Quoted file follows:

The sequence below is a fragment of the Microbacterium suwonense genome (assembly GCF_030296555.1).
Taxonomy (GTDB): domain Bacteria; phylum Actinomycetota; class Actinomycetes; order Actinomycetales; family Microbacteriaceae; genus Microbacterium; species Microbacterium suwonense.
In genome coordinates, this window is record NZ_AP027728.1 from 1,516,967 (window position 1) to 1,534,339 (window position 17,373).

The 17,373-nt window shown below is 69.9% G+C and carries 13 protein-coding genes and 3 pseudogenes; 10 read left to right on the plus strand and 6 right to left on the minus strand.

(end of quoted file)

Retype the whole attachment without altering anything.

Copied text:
The sequence below is a fragment of the Microbacterium suwonense genome (assembly GCF_030296555.1).
Taxonomy (GTDB): domain Bacteria; phylum Actinomycetota; class Actinomycetes; order Actinomycetales; family Microbacteriaceae; genus Microbacterium; species Microbacterium suwonense.
In genome coordinates, this window is record NZ_AP027728.1 from 1,516,967 (window position 1) to 1,534,339 (window position 17,373).

The 17,373-nt window shown below is 69.9% G+C and carries 13 protein-coding genes and 3 pseudogenes; 10 read left to right on the plus strand and 6 right to left on the minus strand.